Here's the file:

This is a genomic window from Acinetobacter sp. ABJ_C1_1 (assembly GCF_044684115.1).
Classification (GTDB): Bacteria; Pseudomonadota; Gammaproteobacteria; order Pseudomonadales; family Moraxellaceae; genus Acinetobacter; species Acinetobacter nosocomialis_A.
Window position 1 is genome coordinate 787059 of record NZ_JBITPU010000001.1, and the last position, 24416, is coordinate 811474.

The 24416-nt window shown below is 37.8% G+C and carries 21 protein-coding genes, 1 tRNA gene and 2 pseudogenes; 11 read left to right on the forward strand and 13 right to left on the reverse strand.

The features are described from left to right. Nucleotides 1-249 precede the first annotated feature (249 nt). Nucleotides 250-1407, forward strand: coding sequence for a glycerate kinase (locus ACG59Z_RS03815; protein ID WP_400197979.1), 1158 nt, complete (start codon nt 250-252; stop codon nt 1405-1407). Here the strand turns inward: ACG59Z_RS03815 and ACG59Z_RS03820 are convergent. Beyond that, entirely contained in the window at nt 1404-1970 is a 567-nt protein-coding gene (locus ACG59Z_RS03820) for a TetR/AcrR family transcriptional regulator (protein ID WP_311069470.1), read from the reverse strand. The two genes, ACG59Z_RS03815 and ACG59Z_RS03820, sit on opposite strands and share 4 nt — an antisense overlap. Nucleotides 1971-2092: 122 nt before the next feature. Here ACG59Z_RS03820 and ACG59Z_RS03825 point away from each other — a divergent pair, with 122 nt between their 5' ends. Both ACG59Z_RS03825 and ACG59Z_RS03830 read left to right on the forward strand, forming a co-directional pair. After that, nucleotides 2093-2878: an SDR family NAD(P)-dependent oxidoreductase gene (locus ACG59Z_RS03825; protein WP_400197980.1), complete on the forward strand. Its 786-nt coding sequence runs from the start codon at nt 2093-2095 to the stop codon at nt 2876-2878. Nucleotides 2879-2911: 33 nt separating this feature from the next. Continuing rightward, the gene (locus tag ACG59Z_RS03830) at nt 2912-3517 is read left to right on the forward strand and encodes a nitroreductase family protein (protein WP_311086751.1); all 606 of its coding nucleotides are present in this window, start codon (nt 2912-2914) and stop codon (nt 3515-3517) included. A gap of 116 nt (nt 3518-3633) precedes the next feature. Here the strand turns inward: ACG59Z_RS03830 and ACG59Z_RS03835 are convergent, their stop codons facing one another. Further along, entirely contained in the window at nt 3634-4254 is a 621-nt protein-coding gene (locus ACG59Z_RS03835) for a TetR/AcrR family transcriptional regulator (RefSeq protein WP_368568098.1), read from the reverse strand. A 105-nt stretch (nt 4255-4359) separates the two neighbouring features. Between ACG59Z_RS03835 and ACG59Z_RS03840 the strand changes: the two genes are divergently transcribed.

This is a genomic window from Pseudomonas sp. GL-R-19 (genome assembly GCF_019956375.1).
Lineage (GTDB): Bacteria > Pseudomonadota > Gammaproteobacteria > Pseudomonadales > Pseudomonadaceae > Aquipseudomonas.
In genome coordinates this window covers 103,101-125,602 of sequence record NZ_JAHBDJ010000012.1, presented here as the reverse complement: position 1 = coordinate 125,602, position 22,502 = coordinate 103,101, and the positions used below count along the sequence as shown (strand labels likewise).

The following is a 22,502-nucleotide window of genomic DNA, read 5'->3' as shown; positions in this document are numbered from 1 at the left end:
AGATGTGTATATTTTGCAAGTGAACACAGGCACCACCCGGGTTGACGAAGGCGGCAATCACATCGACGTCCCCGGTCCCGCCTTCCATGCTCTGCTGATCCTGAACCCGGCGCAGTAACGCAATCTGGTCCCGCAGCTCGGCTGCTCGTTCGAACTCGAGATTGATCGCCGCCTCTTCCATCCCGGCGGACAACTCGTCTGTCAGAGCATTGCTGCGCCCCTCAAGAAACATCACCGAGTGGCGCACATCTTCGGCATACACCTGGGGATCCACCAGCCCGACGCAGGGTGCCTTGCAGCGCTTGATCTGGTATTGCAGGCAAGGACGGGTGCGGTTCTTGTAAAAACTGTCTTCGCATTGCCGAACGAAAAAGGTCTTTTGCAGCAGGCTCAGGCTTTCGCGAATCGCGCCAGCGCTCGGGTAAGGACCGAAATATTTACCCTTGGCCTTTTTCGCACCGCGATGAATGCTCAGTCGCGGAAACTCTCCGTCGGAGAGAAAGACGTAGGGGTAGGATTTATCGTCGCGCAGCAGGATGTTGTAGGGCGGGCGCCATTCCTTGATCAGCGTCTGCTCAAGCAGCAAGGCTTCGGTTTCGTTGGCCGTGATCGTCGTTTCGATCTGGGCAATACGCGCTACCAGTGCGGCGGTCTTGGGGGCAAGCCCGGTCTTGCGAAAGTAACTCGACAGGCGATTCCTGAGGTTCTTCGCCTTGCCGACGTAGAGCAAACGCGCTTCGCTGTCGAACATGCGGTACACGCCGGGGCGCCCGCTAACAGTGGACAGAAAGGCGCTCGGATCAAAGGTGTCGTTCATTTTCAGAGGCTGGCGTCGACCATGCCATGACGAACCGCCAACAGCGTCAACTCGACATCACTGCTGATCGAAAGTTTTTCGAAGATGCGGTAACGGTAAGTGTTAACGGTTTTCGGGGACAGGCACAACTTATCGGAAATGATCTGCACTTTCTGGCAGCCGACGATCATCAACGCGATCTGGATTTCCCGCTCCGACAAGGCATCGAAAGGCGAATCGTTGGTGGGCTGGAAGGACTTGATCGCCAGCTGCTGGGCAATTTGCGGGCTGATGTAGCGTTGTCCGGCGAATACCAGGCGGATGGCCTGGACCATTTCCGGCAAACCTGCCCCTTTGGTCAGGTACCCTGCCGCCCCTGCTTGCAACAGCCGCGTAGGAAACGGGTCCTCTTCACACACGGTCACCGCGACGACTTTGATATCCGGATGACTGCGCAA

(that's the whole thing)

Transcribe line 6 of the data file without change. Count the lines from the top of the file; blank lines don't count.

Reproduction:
This is a genomic window from Pseudomonas sp. GL-R-19 (genome assembly GCF_019956375.1).